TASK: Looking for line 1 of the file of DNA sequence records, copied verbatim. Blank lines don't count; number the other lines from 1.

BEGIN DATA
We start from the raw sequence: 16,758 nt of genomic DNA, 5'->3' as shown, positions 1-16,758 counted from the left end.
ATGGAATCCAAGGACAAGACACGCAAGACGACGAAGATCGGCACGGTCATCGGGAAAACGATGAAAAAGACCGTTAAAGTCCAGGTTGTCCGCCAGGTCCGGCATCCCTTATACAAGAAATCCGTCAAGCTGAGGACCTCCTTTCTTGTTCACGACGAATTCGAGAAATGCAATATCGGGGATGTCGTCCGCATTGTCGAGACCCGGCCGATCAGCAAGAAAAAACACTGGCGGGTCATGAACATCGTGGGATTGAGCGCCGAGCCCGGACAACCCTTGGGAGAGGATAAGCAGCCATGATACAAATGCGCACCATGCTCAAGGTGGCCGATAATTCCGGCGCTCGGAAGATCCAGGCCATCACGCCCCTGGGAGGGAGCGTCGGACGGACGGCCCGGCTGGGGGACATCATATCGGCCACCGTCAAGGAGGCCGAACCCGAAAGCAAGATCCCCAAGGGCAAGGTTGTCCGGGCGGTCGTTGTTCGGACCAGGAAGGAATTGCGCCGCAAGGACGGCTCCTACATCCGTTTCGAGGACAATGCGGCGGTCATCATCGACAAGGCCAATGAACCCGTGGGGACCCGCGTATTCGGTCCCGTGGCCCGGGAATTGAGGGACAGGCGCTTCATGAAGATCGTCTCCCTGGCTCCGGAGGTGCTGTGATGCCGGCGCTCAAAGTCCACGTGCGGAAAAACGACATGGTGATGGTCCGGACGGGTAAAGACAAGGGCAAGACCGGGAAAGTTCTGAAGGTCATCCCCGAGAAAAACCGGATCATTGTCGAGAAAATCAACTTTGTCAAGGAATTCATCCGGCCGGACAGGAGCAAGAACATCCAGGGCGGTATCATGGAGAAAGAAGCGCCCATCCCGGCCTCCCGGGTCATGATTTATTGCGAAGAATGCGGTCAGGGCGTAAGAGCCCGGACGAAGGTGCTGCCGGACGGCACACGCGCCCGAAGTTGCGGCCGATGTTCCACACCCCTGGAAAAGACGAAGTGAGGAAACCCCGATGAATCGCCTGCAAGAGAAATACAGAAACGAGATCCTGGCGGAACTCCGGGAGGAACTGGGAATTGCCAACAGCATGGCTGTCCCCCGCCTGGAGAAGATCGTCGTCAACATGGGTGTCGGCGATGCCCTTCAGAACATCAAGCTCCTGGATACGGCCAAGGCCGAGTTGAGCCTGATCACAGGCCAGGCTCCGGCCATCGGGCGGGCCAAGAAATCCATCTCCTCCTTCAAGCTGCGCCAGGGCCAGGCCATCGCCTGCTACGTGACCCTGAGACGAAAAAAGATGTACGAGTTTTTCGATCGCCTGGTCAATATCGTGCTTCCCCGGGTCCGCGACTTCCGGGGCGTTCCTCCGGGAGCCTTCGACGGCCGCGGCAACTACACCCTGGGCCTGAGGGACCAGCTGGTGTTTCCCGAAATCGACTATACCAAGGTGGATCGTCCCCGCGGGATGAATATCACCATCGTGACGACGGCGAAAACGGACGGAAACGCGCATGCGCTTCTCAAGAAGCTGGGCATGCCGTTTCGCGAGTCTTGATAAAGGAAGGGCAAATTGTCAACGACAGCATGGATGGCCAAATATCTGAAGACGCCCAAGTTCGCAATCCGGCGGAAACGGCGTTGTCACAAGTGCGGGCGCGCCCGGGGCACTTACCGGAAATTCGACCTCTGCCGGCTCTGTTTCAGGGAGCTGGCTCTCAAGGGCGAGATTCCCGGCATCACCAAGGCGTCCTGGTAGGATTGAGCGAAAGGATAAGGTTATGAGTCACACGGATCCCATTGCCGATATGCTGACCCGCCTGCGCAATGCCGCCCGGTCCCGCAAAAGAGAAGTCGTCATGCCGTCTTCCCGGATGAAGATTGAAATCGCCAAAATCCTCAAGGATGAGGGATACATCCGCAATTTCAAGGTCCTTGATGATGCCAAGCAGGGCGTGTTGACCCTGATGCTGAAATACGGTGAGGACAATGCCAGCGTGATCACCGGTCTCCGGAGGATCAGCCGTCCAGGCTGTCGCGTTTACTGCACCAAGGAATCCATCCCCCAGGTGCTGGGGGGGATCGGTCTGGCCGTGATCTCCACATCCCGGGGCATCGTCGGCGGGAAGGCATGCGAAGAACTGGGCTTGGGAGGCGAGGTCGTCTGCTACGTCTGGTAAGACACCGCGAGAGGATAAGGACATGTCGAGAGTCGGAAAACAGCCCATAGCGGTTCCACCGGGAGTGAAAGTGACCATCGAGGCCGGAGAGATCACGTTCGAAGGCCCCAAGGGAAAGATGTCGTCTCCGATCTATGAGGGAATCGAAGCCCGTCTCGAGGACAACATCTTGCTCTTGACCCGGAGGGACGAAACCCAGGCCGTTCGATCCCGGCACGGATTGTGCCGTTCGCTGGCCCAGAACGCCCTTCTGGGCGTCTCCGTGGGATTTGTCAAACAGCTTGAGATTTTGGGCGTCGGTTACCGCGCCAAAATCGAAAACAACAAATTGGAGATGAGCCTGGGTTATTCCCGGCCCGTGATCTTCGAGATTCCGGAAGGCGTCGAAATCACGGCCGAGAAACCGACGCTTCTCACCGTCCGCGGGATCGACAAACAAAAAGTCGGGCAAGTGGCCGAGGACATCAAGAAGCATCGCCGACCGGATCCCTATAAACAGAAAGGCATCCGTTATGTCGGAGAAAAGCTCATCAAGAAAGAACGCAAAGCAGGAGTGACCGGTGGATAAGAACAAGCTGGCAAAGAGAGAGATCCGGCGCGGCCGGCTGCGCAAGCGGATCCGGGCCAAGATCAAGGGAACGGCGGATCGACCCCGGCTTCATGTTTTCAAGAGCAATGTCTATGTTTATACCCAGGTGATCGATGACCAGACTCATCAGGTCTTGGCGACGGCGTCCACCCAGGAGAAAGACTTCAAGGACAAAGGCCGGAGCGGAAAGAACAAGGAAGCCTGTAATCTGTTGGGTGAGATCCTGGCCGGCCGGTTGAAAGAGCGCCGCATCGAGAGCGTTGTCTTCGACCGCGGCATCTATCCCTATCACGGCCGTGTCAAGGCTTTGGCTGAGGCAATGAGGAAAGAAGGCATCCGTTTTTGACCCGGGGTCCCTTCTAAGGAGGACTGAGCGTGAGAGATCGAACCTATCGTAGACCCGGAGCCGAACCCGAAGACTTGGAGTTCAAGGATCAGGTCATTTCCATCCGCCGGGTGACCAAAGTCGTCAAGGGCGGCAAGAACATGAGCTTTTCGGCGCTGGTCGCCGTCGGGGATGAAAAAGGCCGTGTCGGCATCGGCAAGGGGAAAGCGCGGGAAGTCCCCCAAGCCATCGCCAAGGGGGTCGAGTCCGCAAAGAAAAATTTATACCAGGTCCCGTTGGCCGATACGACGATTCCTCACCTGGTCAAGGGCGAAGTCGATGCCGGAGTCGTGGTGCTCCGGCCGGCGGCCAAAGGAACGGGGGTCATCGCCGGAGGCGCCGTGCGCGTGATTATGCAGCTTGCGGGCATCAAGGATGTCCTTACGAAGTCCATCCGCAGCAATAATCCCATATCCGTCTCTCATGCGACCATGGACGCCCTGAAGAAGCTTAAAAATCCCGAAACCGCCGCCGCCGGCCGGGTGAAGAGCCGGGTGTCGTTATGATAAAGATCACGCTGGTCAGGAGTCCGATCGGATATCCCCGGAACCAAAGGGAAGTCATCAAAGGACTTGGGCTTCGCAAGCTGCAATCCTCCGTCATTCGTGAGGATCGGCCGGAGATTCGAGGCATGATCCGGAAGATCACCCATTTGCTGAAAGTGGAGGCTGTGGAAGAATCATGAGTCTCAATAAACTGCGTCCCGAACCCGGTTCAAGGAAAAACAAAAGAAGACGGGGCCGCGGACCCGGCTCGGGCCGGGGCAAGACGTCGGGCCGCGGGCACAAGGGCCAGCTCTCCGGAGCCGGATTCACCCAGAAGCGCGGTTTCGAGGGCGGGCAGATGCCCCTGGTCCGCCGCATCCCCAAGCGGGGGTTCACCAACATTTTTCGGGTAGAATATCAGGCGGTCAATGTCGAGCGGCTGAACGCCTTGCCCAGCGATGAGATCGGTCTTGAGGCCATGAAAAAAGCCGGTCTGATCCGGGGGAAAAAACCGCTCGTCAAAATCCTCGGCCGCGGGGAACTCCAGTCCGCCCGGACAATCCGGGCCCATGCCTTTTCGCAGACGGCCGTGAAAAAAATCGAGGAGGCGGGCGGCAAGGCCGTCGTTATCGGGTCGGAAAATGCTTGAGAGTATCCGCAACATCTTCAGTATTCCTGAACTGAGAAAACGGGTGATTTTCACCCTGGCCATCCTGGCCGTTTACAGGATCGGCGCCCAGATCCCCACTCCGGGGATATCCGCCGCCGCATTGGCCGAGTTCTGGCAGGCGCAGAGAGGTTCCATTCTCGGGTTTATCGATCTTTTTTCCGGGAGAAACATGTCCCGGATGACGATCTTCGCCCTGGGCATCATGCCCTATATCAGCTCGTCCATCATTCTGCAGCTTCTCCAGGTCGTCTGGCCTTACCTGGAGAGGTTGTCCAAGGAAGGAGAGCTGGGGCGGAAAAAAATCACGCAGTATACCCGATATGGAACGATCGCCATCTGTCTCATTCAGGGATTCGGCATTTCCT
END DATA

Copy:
We start from the raw sequence: 16,758 nt of genomic DNA, 5'->3' as shown, positions 1-16,758 counted from the left end.